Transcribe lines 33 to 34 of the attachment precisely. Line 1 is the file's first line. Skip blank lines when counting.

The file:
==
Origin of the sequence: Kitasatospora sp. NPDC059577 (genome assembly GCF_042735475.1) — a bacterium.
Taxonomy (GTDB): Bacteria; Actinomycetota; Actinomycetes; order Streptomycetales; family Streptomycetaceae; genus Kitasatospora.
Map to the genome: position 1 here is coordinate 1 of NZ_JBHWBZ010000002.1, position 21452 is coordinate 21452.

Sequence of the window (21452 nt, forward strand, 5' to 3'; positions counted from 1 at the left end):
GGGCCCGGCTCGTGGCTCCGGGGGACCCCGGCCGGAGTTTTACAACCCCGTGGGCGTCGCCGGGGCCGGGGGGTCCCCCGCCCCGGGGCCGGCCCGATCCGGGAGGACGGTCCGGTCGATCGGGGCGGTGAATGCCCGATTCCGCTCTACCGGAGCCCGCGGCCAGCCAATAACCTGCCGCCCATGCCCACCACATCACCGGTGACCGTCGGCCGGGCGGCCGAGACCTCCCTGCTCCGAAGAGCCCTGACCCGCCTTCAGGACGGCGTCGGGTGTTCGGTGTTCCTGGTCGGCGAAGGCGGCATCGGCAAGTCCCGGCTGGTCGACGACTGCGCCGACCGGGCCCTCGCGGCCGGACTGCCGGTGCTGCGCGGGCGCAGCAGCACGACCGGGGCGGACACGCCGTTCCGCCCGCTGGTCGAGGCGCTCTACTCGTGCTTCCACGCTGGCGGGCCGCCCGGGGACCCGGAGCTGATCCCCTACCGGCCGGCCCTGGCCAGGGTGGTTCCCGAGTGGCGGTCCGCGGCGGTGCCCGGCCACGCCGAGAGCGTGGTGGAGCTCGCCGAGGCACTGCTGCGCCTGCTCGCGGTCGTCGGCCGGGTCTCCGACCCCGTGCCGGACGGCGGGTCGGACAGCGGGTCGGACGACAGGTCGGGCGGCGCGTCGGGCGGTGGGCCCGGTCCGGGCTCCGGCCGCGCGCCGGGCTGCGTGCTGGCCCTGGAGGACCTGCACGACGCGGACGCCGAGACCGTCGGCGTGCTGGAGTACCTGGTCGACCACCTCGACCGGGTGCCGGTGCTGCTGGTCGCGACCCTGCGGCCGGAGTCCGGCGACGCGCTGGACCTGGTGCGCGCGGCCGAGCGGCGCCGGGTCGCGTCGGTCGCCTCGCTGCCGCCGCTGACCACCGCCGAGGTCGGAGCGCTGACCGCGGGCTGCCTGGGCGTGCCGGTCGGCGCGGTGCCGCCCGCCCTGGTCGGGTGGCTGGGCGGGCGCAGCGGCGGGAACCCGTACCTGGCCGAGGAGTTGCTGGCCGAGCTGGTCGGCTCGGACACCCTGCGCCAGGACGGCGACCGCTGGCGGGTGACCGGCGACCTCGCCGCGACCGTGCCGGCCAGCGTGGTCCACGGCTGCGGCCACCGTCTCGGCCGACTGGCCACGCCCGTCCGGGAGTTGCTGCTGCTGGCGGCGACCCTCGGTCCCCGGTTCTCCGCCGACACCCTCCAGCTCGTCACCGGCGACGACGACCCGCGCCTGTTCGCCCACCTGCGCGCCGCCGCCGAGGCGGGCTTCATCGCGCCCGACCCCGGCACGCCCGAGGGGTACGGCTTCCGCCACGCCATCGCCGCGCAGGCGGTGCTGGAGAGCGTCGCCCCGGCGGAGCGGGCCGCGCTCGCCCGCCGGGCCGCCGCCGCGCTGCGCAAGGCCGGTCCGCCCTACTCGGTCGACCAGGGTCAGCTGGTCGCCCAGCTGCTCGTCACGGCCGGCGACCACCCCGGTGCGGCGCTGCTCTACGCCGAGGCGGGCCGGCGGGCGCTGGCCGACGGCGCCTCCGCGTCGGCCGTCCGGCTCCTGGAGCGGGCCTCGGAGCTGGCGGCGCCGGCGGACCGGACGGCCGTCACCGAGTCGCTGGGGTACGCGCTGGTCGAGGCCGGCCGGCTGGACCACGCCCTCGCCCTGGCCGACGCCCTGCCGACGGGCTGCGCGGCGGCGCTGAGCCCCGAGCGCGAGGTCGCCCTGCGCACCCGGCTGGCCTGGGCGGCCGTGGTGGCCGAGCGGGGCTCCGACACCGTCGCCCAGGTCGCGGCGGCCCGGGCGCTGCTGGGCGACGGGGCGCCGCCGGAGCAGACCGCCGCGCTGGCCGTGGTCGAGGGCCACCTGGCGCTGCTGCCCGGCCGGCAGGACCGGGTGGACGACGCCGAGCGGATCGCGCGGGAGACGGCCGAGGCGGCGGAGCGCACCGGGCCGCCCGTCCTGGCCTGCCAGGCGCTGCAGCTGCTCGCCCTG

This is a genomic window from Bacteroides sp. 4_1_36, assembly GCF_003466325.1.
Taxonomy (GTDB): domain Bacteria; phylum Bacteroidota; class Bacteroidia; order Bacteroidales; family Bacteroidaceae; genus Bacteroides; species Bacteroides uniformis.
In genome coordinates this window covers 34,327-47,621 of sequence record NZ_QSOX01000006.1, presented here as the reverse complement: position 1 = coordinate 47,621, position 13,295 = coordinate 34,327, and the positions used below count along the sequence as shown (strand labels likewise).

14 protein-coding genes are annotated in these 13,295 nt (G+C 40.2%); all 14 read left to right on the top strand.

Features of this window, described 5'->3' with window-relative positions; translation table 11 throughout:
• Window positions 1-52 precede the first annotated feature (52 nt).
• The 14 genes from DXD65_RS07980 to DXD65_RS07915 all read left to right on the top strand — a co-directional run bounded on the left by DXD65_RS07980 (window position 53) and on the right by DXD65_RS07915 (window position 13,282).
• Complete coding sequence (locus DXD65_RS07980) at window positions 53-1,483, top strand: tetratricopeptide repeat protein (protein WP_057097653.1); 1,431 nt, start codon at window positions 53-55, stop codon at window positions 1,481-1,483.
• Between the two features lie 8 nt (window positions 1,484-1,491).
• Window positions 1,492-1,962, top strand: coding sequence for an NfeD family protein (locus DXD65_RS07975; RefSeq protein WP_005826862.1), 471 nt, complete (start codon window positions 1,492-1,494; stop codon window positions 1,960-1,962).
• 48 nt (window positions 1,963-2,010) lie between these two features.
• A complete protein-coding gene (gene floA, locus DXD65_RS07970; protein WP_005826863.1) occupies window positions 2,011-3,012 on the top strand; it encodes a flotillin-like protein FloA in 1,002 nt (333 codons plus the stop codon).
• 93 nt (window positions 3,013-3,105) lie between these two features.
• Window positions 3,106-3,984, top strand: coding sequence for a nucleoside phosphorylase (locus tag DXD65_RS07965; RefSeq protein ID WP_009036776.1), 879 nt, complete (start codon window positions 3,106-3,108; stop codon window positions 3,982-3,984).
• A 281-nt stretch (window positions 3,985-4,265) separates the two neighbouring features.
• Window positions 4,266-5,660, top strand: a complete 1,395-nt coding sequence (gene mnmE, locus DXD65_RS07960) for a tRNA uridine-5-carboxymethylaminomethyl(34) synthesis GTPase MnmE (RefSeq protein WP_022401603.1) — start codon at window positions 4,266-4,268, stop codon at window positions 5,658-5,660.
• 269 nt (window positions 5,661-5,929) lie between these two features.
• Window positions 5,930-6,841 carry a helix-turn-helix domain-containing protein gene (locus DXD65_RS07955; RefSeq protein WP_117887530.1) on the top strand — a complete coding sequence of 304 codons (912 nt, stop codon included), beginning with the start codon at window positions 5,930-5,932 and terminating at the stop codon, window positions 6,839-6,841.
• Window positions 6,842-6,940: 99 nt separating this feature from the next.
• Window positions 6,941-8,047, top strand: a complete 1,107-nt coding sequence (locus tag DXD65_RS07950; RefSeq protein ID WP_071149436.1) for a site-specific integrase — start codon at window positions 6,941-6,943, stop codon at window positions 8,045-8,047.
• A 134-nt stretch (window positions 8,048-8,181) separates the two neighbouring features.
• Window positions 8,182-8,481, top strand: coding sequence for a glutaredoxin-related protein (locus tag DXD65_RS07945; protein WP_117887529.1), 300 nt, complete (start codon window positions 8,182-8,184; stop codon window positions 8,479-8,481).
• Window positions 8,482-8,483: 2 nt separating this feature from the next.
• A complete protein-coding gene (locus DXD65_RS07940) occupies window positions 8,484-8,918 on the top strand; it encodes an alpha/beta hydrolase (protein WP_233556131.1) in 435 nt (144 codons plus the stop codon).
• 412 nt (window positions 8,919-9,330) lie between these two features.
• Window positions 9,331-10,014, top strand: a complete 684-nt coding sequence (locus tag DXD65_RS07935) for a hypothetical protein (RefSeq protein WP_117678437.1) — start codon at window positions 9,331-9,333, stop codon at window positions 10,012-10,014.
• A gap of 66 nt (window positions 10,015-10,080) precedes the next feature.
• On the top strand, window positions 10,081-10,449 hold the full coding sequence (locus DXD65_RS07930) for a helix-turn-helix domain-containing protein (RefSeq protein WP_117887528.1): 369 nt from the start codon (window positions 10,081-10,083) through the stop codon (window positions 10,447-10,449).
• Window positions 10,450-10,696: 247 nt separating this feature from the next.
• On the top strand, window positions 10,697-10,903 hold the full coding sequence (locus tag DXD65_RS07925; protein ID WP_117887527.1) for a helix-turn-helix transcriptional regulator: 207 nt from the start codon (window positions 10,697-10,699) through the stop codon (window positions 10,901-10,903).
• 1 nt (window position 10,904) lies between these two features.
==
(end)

• On the top strand, window positions 10,081-10,449 hold the full coding sequence (locus DXD65_RS07930) for a helix-turn-helix domain-containing protein (RefSeq protein WP_117887528.1): 369 nt from the start codon (window positions 10,081-10,083) through the stop codon (window positions 10,447-10,449).
• Window positions 10,450-10,696: 247 nt separating this feature from the next.